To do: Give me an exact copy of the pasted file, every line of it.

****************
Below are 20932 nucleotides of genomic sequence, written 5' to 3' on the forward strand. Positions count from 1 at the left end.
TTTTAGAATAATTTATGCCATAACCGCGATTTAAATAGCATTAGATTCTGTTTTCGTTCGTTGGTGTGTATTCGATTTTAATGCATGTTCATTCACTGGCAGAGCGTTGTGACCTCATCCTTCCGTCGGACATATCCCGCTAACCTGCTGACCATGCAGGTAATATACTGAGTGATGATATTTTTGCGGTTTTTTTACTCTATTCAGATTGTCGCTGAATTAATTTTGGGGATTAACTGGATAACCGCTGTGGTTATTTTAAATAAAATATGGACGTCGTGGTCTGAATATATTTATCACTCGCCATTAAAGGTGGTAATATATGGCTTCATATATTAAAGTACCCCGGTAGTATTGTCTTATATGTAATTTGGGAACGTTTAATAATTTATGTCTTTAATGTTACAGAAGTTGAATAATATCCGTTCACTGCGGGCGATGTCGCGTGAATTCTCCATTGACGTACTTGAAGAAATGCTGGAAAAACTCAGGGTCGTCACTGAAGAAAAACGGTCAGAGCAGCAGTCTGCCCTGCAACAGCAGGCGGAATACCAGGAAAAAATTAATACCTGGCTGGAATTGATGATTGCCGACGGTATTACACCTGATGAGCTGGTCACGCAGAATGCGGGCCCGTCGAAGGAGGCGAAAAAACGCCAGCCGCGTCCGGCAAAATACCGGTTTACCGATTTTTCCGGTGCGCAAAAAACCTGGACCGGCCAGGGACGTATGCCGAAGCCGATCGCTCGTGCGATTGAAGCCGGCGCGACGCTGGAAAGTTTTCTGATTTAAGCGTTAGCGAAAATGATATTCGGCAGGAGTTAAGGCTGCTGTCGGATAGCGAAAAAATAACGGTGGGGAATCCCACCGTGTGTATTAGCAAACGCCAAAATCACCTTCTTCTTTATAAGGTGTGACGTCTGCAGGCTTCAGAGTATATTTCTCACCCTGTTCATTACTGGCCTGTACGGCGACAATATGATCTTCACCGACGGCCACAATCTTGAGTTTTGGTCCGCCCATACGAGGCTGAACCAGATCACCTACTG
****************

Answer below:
Below are 20932 nucleotides of genomic sequence, written 5' to 3' on the forward strand. Positions count from 1 at the left end.
TTTTAGAATAATTTATGCCATAACCGCGATTTAAATAGCATTAGATTCTGTTTTCGTTCGTTGGTGTGTATTCGATTTTAATGCATGTTCATTCACTGGCAGAGCGTTGTGACCTCATCCTTCCGTCGGACATATCCCGCTAACCTGCTGACCATGCAGGTAATATACTGAGTGATGATATTTTTGCGGTTTTTTTACTCTATTCAGATTGTCGCTGAATTAATTTTGGGGATTAACTGGATAACCGCTGTGGTTATTTTAAATAAAATATGGACGTCGTGGTCTGAATATATTTATCACTCGCCATTAAAGGTGGTAATATATGGCTTCATATATTAAAGTACCCCGGTAGTATTGTCTTATATGTAATTTGGGAACGTTTAATAATTTATGTCTTTAATGTTACAGAAGTTGAATAATATCCGTTCACTGCGGGCGATGTCGCGTGAATTCTCCATTGACGTACTTGAAGAAATGCTGGAAAAACTCAGGGTCGTCACTGAAGAAAAACGGTCAGAGCAGCAGTCTGCCCTGCAACAGCAGGCGGAATACCAGGAAAAAATTAATACCTGGCTGGAATTGATGATTGCCGACGGTATTACACCTGATGAGCTGGTCACGCAGAATGCGGGCCCGTCGAAGGAGGCGAAAAAACGCCAGCCGCGTCCGGCAAAATACCGGTTTACCGATTTTTCCGGTGCGCAAAAAACCTGGACCGGCCAGGGACGTATGCCGAAGCCGATCGCTCGTGCGATTGAAGCCGGCGCGACGCTGGAAAGTTTTCTGATTTAAGCGTTAGCGAAAATGATATTCGGCAGGAGTTAAGGCTGCTGTCGGATAGCGAAAAAATAACGGTGGGGAATCCCACCGTGTGTATTAGCAAACGCCAAAATCACCTTCTTCTTTATAAGGTGTGACGTCTGCAGGCTTCAGAGTATATTTCTCACCCTGTTCATTACTGGCCTGTACGGCGACAATATGATCTTCACCGACGGCCACAATCTTGAGTTTTGGTCCGCCCATACGAGGCTGAACCAGATCACCTACTG